This editorial will appear in tomorrow’s print edition.
Think Three Mile Island. Think the Titanic. Think the Challenger and Columbia space shuttles. The spill in the Gulf of Mexico is a game-changer on the same order.
For the offshore petroleum industry, there’s actually a kernel of hope in those comparisons. Passenger ships keep on plying the oceans, nuclear plants still produce much of the country’s power, and the United States kept on launching shuttles long after the Columbia burned on re-entry.
This country’s abject dependence on fossil fuels guarantees that offshore rigs will continue to pump crude from the ocean floor despite the April 20 explosion that killed 11 workers and left a huge expanse of petroleum spreading across the Gulf. The hard reality is that better energy technologies aren’t yet abundant or cheap enough to replace oil in the near future.
But for the petroleum industry, there’s no going back to the way things were.
The above-mentioned disasters all changed the paradigms. After Three Mile Island, the nuclear industry lost momentum for decades. After the Titanic, no one put blind faith in steel hulls. After the Columbia was lost, it was clear that space travel was still very dangerous and would likely stay that way.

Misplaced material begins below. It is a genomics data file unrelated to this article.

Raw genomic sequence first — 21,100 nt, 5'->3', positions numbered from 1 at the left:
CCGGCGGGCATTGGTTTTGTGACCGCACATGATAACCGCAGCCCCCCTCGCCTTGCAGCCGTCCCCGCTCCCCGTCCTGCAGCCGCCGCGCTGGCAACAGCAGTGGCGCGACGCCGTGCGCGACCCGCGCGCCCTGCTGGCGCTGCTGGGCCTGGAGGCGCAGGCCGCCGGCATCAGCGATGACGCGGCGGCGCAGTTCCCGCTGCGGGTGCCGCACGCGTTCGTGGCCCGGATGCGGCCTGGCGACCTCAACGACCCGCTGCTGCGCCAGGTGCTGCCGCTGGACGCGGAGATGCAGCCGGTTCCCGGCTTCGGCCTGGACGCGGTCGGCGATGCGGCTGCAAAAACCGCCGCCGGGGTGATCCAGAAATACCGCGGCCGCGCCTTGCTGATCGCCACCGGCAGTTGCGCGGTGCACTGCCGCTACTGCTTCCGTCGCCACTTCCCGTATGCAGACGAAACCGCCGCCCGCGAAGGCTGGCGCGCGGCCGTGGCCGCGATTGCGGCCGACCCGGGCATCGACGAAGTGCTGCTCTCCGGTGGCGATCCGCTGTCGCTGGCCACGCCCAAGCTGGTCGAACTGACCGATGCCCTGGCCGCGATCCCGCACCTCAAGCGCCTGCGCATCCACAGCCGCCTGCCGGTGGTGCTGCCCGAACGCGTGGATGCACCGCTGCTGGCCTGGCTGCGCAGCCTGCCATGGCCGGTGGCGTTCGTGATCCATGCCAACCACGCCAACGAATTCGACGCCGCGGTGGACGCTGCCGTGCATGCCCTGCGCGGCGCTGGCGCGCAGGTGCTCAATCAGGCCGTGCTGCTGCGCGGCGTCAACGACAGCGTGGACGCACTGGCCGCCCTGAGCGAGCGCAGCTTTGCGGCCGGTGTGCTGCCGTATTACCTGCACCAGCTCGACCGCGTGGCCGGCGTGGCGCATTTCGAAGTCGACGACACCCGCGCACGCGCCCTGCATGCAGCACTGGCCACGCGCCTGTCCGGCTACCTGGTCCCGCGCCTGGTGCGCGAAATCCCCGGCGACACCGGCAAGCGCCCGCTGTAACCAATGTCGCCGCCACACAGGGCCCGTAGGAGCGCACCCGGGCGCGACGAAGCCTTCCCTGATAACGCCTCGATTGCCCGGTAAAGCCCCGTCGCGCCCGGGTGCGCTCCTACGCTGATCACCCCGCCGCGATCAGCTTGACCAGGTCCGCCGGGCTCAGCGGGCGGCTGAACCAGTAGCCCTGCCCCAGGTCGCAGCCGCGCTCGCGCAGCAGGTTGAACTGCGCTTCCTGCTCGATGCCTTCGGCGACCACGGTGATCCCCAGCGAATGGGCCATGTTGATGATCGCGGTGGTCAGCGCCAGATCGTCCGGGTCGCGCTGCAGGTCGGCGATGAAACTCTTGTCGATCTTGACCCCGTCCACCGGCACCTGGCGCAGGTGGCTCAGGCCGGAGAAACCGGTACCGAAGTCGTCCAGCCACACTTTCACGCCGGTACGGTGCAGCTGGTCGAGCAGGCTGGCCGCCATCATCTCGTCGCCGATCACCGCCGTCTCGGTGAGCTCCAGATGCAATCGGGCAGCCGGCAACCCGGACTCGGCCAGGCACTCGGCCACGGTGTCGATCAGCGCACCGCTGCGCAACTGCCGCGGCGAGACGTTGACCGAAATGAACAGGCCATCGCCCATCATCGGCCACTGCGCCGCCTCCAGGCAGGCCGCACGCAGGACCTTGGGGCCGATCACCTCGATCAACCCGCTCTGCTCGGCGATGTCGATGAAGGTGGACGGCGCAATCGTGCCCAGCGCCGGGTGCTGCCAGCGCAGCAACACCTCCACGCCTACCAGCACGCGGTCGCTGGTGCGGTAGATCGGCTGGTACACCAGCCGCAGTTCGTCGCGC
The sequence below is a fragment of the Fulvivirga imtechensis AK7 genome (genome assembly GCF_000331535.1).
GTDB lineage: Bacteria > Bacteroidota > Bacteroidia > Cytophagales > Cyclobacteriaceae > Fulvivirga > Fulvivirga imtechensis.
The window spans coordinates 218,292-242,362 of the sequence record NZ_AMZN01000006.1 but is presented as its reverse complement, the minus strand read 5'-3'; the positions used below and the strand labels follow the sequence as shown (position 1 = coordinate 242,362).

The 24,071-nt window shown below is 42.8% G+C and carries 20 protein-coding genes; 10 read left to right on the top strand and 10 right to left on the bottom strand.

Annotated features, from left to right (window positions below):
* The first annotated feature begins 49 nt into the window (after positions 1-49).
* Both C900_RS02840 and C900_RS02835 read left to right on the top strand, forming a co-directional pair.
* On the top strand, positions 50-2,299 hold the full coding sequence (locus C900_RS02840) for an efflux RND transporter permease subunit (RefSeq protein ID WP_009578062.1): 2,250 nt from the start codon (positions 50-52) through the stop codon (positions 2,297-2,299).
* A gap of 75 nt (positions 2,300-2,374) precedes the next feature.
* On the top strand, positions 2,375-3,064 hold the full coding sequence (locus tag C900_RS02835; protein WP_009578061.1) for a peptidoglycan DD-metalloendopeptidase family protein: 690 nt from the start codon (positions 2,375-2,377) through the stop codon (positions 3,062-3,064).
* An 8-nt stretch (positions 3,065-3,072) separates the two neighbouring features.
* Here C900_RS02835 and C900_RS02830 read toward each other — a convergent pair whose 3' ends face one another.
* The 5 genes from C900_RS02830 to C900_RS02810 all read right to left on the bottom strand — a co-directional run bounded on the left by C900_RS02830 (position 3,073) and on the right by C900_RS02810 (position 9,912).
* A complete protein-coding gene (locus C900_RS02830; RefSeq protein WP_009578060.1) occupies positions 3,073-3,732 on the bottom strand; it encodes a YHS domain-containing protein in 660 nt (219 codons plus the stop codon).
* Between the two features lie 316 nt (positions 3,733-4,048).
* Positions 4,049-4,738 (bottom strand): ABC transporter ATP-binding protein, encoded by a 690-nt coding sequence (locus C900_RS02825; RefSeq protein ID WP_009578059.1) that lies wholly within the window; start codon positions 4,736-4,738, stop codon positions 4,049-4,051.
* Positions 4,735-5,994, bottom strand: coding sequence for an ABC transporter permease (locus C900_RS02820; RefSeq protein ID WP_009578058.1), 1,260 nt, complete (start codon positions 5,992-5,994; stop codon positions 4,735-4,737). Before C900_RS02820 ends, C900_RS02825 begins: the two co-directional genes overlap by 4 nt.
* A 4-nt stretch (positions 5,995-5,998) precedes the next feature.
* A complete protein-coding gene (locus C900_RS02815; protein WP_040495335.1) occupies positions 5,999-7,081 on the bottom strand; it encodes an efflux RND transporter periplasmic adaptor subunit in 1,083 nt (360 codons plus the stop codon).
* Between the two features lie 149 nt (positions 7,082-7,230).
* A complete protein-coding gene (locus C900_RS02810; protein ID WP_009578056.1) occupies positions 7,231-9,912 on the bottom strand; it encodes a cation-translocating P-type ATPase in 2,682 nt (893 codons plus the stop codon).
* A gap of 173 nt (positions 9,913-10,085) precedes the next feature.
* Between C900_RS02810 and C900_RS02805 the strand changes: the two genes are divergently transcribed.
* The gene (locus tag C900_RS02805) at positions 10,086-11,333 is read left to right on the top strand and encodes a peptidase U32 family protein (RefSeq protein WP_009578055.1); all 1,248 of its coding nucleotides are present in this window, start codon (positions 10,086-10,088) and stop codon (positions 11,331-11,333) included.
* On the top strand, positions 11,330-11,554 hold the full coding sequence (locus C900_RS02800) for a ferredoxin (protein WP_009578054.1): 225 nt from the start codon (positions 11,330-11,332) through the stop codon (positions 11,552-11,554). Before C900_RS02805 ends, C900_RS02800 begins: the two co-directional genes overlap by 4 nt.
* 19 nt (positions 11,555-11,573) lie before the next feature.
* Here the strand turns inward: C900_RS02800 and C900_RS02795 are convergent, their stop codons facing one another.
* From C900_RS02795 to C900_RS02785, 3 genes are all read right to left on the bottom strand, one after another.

Until April 19, offshore drilling in American waters had a seemingly impressive record. The last disastrous spill had occurred more than three decades earlier, in 1979. The companies that pumped oil from the seabed seemed remarkably competent at battling titanic natural forces thousands of feet below the surface.
Much was made of a supposed fail-safe device, the blowout preventer, designed to automatically squeeze off a well even if everything else went awry.
Everything else did go awry on April 20 at the Deepwater Horizon rig. Tests failed; assumptions were wrong; engineers let seawater into the pipeline too soon; too much methane blew up the line too quickly. A perfect illustration of Murphy’s Law: What can go wrong will go wrong, at the worst possible time.
Then the blowout preventer itself failed. Hydraulic fluid appears to have leaked from a loose fitting. A battery was dead. Amazingly, the device appears to have been jury-rigged with an inoperative test component in place of a shearing ram that was supposed to help crimp off the shaft.
Now the full story is coming out: Too little government oversight, too few inspections and regulations, drilling permits issued without environmental review, an oversight agency – the Minerals Management Service – with an exceptionally friendly relationship with the industry it was supposed to monitor.
As the oil keeps spreading, so will this scandal. Obviously, the debacle heightens the urgency of alternative sources of energy. More important for the immediate future, it cries out for a quick and thorough overhaul of the lax regulations this industry has long operated under.
A 2001 study, it turns out, identified up to 260 ways a blowout preventer might fail. Whoever was supposed to ensure the integrity of the Deepwater Horizon’s model didn’t get that message – or didn’t care.